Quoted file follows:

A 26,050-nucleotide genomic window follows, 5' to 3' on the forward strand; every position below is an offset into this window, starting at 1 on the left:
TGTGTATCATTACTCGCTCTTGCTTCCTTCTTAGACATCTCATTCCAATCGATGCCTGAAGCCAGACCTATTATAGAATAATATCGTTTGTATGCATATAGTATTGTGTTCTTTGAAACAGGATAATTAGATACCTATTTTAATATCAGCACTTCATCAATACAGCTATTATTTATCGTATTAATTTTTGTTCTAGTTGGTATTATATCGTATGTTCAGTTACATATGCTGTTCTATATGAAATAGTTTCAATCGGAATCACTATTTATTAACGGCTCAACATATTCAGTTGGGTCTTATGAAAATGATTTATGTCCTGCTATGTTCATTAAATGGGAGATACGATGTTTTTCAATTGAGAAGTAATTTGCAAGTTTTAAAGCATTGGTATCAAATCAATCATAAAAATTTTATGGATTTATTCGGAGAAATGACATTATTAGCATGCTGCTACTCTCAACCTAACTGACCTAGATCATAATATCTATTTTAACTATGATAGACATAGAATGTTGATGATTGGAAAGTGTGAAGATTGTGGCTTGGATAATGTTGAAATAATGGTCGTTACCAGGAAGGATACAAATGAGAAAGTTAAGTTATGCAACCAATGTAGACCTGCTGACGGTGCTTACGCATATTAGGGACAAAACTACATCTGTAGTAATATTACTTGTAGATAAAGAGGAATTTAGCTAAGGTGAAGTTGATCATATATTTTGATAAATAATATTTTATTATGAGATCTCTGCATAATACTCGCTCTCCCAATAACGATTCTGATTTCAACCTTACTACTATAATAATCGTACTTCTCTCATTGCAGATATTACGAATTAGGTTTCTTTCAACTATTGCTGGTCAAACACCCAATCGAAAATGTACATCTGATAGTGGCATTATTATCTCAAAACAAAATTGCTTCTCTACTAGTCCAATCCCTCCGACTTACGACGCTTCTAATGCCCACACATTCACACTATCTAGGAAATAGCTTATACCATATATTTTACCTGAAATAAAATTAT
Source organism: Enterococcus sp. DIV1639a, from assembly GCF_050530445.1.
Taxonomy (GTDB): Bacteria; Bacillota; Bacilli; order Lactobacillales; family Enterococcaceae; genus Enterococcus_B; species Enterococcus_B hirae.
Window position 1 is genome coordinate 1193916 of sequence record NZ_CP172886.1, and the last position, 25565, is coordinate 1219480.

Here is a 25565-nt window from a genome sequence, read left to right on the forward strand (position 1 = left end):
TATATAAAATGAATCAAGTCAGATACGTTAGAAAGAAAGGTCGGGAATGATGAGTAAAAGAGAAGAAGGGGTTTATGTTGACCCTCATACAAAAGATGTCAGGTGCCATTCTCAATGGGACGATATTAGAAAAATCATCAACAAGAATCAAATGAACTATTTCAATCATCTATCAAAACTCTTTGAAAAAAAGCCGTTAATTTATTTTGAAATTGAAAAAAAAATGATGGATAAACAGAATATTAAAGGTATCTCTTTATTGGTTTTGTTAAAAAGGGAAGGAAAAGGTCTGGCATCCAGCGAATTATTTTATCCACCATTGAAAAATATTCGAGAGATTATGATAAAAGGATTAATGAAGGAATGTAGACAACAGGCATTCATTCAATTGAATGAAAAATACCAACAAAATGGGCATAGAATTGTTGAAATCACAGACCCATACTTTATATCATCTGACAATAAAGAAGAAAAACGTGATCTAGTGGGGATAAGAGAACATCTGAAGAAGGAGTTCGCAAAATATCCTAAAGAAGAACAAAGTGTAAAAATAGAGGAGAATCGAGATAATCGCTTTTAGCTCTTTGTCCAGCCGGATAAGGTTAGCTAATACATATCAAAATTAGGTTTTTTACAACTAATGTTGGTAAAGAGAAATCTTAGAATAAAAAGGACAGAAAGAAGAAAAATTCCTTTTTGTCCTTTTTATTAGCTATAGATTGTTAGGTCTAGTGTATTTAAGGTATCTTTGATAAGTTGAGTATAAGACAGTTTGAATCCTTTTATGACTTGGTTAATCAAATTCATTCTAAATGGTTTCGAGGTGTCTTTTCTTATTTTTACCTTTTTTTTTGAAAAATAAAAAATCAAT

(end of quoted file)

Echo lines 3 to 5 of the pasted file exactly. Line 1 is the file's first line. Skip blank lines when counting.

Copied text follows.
Source organism: Enterococcus sp. DIV1639a, from assembly GCF_050530445.1.
Taxonomy (GTDB): Bacteria; Bacillota; Bacilli; order Lactobacillales; family Enterococcaceae; genus Enterococcus_B; species Enterococcus_B hirae.
Window position 1 is genome coordinate 1193916 of sequence record NZ_CP172886.1, and the last position, 25565, is coordinate 1219480.